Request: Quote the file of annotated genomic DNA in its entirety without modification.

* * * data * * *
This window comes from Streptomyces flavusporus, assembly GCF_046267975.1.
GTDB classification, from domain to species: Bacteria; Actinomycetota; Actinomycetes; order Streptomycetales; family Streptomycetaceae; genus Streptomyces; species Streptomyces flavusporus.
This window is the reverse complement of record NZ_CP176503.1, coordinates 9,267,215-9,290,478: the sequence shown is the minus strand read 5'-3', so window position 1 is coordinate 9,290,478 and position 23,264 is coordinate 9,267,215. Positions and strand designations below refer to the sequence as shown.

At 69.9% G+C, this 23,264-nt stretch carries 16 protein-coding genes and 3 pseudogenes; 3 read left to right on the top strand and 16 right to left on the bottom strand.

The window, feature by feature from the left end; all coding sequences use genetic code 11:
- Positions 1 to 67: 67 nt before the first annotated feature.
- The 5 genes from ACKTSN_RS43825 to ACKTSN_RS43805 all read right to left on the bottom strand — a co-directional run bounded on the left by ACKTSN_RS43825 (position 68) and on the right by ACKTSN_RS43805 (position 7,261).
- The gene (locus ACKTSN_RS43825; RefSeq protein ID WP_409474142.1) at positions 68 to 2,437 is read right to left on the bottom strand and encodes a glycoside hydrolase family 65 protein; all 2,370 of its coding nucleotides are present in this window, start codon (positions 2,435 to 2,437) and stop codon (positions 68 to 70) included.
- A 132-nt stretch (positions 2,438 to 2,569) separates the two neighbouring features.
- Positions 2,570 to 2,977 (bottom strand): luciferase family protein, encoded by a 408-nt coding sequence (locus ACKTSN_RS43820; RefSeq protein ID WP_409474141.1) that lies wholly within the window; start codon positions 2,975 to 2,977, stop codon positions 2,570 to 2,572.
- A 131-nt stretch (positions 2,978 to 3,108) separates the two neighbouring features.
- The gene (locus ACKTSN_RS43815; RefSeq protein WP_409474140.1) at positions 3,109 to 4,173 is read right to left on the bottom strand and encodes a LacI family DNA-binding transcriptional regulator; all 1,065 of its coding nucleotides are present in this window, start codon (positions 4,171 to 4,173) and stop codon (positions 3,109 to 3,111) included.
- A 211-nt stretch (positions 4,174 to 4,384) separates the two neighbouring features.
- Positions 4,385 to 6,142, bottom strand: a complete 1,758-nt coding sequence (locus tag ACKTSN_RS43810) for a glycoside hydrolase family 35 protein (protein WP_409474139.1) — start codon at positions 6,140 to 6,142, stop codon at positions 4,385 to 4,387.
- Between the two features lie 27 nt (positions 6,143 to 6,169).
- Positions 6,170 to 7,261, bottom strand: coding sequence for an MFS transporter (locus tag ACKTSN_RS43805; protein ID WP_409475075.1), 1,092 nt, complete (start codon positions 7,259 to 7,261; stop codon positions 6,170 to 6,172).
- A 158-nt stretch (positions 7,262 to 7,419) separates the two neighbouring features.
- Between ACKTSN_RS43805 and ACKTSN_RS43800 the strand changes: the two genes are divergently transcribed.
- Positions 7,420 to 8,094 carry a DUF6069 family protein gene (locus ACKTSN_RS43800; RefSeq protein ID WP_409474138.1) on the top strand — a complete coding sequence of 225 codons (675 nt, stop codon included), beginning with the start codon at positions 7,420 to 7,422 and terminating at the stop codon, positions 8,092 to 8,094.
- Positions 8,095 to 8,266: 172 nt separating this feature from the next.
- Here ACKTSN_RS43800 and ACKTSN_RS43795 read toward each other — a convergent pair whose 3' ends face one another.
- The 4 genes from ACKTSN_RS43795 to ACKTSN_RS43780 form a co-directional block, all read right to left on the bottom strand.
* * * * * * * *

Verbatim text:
This window comes from Streptomyces flavusporus, assembly GCF_046267975.1.
GTDB classification, from domain to species: Bacteria; Actinomycetota; Actinomycetes; order Streptomycetales; family Streptomycetaceae; genus Streptomyces; species Streptomyces flavusporus.
This window is the reverse complement of record NZ_CP176503.1, coordinates 9,267,215-9,290,478: the sequence shown is the minus strand read 5'-3', so window position 1 is coordinate 9,290,478 and position 23,264 is coordinate 9,267,215. Positions and strand designations below refer to the sequence as shown.

At 69.9% G+C, this 23,264-nt stretch carries 16 protein-coding genes and 3 pseudogenes; 3 read left to right on the top strand and 16 right to left on the bottom strand.

The window, feature by feature from the left end; all coding sequences use genetic code 11:
- Positions 1 to 67: 67 nt before the first annotated feature.
- The 5 genes from ACKTSN_RS43825 to ACKTSN_RS43805 all read right to left on the bottom strand — a co-directional run bounded on the left by ACKTSN_RS43825 (position 68) and on the right by ACKTSN_RS43805 (position 7,261).
- The gene (locus ACKTSN_RS43825; RefSeq protein ID WP_409474142.1) at positions 68 to 2,437 is read right to left on the bottom strand and encodes a glycoside hydrolase family 65 protein; all 2,370 of its coding nucleotides are present in this window, start codon (positions 2,435 to 2,437) and stop codon (positions 68 to 70) included.
- A 132-nt stretch (positions 2,438 to 2,569) separates the two neighbouring features.
- Positions 2,570 to 2,977 (bottom strand): luciferase family protein, encoded by a 408-nt coding sequence (locus ACKTSN_RS43820; RefSeq protein ID WP_409474141.1) that lies wholly within the window; start codon positions 2,975 to 2,977, stop codon positions 2,570 to 2,572.
- A 131-nt stretch (positions 2,978 to 3,108) separates the two neighbouring features.
- The gene (locus ACKTSN_RS43815; RefSeq protein WP_409474140.1) at positions 3,109 to 4,173 is read right to left on the bottom strand and encodes a LacI family DNA-binding transcriptional regulator; all 1,065 of its coding nucleotides are present in this window, start codon (positions 4,171 to 4,173) and stop codon (positions 3,109 to 3,111) included.
- A 211-nt stretch (positions 4,174 to 4,384) separates the two neighbouring features.
- Positions 4,385 to 6,142, bottom strand: a complete 1,758-nt coding sequence (locus tag ACKTSN_RS43810) for a glycoside hydrolase family 35 protein (protein WP_409474139.1) — start codon at positions 6,140 to 6,142, stop codon at positions 4,385 to 4,387.
- Between the two features lie 27 nt (positions 6,143 to 6,169).
- Positions 6,170 to 7,261, bottom strand: coding sequence for an MFS transporter (locus tag ACKTSN_RS43805; protein ID WP_409475075.1), 1,092 nt, complete (start codon positions 7,259 to 7,261; stop codon positions 6,170 to 6,172).
- A 158-nt stretch (positions 7,262 to 7,419) separates the two neighbouring features.
- Between ACKTSN_RS43805 and ACKTSN_RS43800 the strand changes: the two genes are divergently transcribed.
- Positions 7,420 to 8,094 carry a DUF6069 family protein gene (locus ACKTSN_RS43800; RefSeq protein ID WP_409474138.1) on the top strand — a complete coding sequence of 225 codons (675 nt, stop codon included), beginning with the start codon at positions 7,420 to 7,422 and terminating at the stop codon, positions 8,092 to 8,094.
- Positions 8,095 to 8,266: 172 nt separating this feature from the next.
- Here ACKTSN_RS43800 and ACKTSN_RS43795 read toward each other — a convergent pair whose 3' ends face one another.
- The 4 genes from ACKTSN_RS43795 to ACKTSN_RS43780 form a co-directional block, all read right to left on the bottom strand.